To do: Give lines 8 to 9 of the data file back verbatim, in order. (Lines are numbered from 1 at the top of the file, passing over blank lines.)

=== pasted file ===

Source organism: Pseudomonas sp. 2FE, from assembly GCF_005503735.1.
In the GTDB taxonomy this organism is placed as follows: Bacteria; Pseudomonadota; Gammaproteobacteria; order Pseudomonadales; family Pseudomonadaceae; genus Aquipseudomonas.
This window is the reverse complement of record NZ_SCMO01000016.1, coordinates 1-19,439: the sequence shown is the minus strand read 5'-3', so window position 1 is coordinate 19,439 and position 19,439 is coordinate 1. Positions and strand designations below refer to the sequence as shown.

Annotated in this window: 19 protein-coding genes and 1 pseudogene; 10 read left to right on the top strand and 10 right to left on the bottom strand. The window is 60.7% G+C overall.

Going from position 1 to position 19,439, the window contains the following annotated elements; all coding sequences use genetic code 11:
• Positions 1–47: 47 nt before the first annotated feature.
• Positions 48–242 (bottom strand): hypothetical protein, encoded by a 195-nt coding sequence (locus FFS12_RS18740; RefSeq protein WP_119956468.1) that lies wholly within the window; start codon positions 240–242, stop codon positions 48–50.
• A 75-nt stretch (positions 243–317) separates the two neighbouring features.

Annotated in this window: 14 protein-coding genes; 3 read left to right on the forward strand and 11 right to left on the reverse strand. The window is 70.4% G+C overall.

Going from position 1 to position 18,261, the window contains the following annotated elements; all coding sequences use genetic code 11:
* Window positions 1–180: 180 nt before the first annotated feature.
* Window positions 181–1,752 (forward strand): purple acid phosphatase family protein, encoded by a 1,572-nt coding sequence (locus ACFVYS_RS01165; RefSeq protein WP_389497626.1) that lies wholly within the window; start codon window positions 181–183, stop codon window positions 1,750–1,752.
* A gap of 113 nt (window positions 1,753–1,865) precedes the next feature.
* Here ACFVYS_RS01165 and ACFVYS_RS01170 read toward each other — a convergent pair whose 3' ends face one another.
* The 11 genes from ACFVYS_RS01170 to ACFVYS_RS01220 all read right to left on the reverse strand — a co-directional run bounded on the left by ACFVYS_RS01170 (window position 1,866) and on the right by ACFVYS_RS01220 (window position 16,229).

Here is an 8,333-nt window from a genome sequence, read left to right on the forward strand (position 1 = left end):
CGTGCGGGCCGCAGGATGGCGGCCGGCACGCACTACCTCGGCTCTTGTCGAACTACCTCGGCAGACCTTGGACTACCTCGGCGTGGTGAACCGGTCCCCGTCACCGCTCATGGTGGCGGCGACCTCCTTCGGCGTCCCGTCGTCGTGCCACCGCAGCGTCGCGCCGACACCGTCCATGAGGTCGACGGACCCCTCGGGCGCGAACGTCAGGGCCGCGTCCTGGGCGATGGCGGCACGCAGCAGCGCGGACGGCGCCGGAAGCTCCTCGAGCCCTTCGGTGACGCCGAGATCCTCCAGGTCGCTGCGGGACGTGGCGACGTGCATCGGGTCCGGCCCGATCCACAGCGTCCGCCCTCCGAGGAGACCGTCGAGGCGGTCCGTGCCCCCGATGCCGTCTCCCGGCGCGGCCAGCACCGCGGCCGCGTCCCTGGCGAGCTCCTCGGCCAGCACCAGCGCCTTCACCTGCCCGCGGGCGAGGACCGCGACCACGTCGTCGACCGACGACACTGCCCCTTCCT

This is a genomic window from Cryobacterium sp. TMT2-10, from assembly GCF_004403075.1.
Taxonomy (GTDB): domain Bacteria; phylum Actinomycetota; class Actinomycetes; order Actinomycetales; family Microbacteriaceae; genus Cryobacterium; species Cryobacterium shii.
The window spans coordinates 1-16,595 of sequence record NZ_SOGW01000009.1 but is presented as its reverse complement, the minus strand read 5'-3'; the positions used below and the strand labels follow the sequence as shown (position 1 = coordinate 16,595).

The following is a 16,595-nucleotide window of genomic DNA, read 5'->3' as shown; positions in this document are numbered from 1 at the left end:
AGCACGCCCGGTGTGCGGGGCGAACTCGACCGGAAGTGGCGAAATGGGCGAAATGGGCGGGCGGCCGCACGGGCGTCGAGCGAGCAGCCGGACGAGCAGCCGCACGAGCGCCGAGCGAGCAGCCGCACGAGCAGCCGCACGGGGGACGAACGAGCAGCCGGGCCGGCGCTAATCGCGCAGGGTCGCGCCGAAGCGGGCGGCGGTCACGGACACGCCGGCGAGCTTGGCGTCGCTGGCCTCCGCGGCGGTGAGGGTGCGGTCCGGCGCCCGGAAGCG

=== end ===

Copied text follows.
• A 75-nt stretch (positions 243–317) separates the two neighbouring features.

Annotated in this window: 14 protein-coding genes; 3 read left to right on the forward strand and 11 right to left on the reverse strand. The window is 70.4% G+C overall.